1. To form a nucleus of the universal brotherhood of humanity without distinction of race, creed, sex, caste, or color.
2. To encourage the study of comparative religion, philosophy, and science.
3. To investigate the unexplained laws of nature and the powers latent in man.

I wonder if Charles studied this group when he was researching Unity?

Some things you might not have known about the movie’s making…the suit for the ‘cowardly lion’ was actually made from real lion skin….yuck…it was very heavy, weighing almost 100 pounds!
The snow in the poppy scene was made of asbestos, a bit dangerous by today’s standards. Toto’s real name was Terry and Judy Garland wanted to adopt him because she fell in love with him, but his owner wouldn’t permit it.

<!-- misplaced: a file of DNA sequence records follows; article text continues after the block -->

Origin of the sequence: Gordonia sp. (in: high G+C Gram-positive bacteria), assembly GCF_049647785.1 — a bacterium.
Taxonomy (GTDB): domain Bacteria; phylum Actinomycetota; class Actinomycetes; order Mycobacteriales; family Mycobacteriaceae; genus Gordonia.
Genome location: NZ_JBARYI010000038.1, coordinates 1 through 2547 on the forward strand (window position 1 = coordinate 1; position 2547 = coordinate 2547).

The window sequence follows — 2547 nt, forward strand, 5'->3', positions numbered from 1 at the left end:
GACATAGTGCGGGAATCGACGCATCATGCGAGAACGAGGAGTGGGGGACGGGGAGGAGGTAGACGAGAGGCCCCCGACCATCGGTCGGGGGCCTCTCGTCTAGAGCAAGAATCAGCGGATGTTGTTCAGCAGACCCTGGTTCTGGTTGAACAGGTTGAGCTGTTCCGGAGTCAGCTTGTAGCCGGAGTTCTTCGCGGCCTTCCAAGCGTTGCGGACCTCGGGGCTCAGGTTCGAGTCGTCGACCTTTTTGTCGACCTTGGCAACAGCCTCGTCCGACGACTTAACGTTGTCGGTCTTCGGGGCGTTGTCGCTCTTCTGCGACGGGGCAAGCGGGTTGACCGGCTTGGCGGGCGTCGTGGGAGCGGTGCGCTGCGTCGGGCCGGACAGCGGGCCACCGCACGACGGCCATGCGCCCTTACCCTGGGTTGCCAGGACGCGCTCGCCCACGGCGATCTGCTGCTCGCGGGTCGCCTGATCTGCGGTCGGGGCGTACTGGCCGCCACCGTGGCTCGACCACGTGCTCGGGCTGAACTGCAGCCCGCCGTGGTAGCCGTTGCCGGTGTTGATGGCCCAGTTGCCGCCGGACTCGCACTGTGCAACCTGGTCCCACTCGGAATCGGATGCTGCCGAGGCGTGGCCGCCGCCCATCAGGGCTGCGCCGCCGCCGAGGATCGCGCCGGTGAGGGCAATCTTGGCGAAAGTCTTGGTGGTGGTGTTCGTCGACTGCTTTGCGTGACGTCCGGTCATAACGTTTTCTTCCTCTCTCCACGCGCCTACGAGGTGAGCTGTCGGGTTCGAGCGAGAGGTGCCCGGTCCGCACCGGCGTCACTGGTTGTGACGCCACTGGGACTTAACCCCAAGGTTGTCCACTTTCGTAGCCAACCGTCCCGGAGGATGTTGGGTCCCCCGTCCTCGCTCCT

And Terry aka, Toto was paid more than the Munchkins! $50 vs $125.
In the book, the color of the now Ruby slippers was ——- silver!

In the weeks that follow, I invite you to be open to the story and make it yours. The Big Unity theme for this year is One Humanity, Many Stories. This story is our story….yours and mine. And just like the Bible, every character in this story represents an aspect of ourselves.

Yes, this is our story. Yours and mine. The story of our spiritual journey, as we adopt the yellow brick road as the road to our innate divinity, our Christ Consciousness, God.

Most of us have watched this film throughout our childhood. And watching it again in preparing for this series, I have different eyes as I watch the characters go from Kansas to Oz and back to Kansas.
I was keeping the image of Dorothy and Toto in my mind as I traveled to Kansas last week and back. I kept looking over my shoulder for a tornado to strike!